my year in letters, 2018

 

pure imagination  ♥  the whole world is a garden  ♥  odontocetes and others 

diving into the wreck    lost worlds    pastel imperfections 

It might be tempting to characterize 2018 as a “Dark Age” for my snail mail productivity and hope that a glorious Renaissance awaits me in 2019. Given the surprising amount of medieval art scholarship I’ve done in the past year, however, I would never bandy about the reductive stereotype of the “Dark Ages” lightly. In fact, just as the Middle Ages featured some truly remarkable artistic and architectural developments, I would argue that my low-letter year has included a few instances of rather satisfying envelope-crafting.

Looking back through these posts has been honestly a little frustrating, though: I remember, for example, excitedly making those dinosaur envelopes in July with very particular recipients in mind (you may know who you are) – and then not actually having the time to send the letters until months later. What a difference from January, when I put together those envelopes from the most glorious mermaid-themed paper pack and sent them off into the world days after!

I considered deleting this blog altogether a few times this year, but I think I’ll give it another concerted try and see what happens. It’s now officially been four years (four!!) since I started my pen pal journey in January 2015, and it’s always been a joy to document the art I send and receive, the friends I’ve made, and the massive assortment international stamps I’ve collected as a result. I don’t want to stop!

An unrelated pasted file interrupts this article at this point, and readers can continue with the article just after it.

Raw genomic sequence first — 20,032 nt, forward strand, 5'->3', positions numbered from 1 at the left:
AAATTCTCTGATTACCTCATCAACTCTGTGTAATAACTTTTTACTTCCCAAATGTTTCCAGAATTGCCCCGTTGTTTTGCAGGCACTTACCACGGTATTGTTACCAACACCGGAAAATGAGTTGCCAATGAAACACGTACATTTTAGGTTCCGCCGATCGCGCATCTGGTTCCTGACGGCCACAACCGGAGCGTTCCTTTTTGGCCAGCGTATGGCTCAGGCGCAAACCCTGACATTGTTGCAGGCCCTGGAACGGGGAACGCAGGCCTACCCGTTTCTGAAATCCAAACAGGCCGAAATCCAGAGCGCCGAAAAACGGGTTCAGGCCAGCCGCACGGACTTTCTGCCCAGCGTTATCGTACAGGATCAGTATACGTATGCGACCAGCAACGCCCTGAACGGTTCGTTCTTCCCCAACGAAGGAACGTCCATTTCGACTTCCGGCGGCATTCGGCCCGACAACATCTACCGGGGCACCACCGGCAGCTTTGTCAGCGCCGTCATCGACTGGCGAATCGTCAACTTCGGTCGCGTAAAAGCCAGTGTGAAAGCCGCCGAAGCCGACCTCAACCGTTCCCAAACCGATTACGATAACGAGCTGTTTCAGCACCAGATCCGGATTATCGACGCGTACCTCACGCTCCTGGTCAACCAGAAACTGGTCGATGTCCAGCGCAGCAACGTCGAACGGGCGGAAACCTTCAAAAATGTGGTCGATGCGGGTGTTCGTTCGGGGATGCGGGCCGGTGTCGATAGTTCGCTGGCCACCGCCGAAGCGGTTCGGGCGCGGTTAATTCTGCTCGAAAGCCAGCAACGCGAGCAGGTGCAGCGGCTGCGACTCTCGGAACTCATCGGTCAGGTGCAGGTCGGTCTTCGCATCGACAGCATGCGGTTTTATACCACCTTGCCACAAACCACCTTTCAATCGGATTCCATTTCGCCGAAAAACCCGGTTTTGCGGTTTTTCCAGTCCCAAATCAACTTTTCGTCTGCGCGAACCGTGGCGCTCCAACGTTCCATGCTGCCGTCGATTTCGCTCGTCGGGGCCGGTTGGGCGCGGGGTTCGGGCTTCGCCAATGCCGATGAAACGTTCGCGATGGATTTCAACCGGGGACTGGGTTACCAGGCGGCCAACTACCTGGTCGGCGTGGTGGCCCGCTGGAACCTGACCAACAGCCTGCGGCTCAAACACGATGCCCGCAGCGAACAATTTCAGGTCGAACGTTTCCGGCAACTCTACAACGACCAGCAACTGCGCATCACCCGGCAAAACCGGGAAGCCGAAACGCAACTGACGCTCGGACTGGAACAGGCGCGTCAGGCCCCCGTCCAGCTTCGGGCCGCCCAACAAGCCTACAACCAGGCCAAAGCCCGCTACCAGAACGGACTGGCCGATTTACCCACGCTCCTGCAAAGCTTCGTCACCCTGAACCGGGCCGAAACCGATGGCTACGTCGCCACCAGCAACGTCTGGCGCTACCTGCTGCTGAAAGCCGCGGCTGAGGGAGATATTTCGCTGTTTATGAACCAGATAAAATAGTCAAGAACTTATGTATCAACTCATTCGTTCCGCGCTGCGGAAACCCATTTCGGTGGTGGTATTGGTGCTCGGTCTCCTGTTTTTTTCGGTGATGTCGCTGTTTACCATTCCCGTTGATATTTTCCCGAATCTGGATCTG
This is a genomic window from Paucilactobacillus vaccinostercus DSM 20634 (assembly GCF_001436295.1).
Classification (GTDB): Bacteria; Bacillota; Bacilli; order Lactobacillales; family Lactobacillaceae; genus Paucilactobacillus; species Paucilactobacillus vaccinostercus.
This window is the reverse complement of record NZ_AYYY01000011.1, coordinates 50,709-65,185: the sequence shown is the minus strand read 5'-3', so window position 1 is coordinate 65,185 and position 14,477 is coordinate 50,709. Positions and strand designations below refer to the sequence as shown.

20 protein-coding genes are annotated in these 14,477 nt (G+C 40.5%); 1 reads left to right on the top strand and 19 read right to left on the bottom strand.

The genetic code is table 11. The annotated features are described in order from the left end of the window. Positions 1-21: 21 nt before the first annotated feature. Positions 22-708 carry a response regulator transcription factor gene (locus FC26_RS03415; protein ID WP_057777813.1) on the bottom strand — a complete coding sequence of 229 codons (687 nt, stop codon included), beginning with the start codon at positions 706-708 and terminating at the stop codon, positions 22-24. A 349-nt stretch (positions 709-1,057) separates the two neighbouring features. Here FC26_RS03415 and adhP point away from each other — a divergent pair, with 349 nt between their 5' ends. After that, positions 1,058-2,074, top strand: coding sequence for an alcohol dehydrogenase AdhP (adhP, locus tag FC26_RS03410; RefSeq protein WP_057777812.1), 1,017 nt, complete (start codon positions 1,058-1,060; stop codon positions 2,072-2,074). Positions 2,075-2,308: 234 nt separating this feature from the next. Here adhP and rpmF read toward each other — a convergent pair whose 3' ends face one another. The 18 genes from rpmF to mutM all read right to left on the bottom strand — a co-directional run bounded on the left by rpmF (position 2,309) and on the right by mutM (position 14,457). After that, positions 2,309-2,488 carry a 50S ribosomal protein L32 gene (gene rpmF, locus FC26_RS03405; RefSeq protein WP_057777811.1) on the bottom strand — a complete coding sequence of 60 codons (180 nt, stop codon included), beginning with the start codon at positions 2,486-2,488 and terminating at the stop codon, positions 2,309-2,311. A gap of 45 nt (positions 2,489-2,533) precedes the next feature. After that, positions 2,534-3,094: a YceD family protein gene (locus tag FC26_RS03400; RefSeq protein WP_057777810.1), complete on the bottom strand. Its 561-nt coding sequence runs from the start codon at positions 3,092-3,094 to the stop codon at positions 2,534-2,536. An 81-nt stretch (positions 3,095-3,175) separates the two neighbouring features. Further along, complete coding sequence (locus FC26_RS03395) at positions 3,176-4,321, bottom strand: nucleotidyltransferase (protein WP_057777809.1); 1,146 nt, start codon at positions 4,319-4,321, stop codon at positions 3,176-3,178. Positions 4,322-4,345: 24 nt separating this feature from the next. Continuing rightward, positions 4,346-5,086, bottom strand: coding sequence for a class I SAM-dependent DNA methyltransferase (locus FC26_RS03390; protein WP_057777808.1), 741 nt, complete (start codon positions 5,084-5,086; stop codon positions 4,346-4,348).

I know I have not been the world’s most reliable correspondent this year, but I have not stopped thinking about you, pen pals who might be reading this! And to anyone who used to write to me but hasn’t been able to for a while – please feel free to get in touch with me. I’d love to hear from you again, and I promise I won’t judge: I’ve been there myself!

(It’s probably no surprise that I’ve enjoyed reliving the Golden Age of my snail mail days by reading through my 2017, 2016, and 2015 “Year in Letters” posts – here’s hoping 2019’s list will join their illustrious ranks!)

snail mail successes of 2017

all that is gold does not glitter ♡ parsley, sage, rosemary, & thyme 

billions & billions of stars species speaking  woodland wrapping paper

desert dreaming ♡  birds of america  all’s well that ends shell

I boast no particular pride of the speed at which I replied to letters this year (particularly after I began my master’s degree–so it goes!), but I am quite fond of the mail art designs I sent around the world whenever I had a moment to spare. It’s quality over quantity, I hope!

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what’s in my mailbox? sunken treasure

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When I return home after some weeks of travel, I always do feel a bit like an explorer when I open my mailbox: never sure what treasures I might encounter within that long-abandoned chamber.